Comparative study of emergency cash coordination mechanisms
Based principally on three cases studies (Pakistan, Haiti, and the Horn of Africa), the objective of this comparative study is to draw on lessons learnt for better coordination of cash transfer programmes (CTP) in future emergencies.
This study has been commissioned by the CALP Network and conducted by Groupe URD.
It comes to the following conclusions:
- The place of cash coordination within the aid architecture: For coordination to be effective, it is recommended that technical discussions (about how to deliver cash) are separate from strategic coordination (about the extent to which needs are being met). While technical discussions need a cash-specific group, and can depending on the context remain independent, the strategic discussions need to be better integrated into the existing sector-based coordination (such as the clusters). The role cash coordination plays in linking longer-term social protection programmes to emergency response and vice-versa (to improve both “scaling-up” and “scaling-down”) should be reinforced.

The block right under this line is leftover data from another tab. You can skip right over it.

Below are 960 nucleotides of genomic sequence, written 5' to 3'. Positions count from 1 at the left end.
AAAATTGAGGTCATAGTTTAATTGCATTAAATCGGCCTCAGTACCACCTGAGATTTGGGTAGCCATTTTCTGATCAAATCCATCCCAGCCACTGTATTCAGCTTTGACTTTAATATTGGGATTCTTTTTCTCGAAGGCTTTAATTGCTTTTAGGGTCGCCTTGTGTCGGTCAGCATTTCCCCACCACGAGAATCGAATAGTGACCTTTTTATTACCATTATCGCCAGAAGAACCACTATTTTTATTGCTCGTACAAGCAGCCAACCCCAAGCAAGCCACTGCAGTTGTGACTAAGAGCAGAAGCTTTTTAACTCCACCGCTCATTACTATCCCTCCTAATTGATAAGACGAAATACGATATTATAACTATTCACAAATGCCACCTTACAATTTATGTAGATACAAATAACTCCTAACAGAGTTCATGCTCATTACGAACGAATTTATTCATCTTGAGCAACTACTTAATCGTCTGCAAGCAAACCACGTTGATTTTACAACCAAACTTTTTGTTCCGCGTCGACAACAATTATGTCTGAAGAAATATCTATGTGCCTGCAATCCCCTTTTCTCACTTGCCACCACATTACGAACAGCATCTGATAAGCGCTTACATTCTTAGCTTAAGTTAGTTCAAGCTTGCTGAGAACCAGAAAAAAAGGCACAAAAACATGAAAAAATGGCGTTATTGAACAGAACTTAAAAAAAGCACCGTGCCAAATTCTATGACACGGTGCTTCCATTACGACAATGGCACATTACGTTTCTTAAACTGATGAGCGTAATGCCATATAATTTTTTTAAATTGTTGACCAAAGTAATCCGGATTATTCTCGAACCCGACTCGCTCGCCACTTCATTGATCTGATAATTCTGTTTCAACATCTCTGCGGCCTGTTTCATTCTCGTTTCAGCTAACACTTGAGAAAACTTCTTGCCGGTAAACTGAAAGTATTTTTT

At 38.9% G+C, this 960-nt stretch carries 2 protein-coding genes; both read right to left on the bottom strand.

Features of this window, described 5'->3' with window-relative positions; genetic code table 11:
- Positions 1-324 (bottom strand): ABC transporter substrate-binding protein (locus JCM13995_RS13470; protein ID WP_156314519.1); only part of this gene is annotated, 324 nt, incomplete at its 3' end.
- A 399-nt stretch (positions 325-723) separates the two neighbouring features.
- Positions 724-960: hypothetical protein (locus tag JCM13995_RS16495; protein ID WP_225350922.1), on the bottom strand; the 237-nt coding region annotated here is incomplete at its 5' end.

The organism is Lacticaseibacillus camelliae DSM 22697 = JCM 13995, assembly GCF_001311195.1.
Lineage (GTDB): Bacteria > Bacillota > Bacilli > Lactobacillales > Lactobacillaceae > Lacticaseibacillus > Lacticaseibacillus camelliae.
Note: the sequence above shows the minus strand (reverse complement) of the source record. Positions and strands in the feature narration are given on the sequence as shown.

- Strategic cash coordination : Cash is a way to meet needs rather than an end in itself, and this should be reflected in the way it is discussed within coordination. The principle of ‘coordinating by objective, not modality’ must underpin the integration into other coordination mechanisms.
- Technical cash coordination: The independence of technical working groups from the cluster coordination can create a more informal and inclusive atmosphere, which is conducive to sharing good (and bad) practice, amongst both larger and smaller organisations.
- Maximising resources for effective cash coordination ufficient resources are necessary in order to properly support cash coordination. This includes human resources and financial support to develop guidelines, conduct studies and evaluations, etc.
The study proposes a decision-making model for formalizing the integration of cash coordination mechanisms within the wider humanitarian system, which requires further discussions with other key stakeholders, particularly donors, the IASC and OCHA.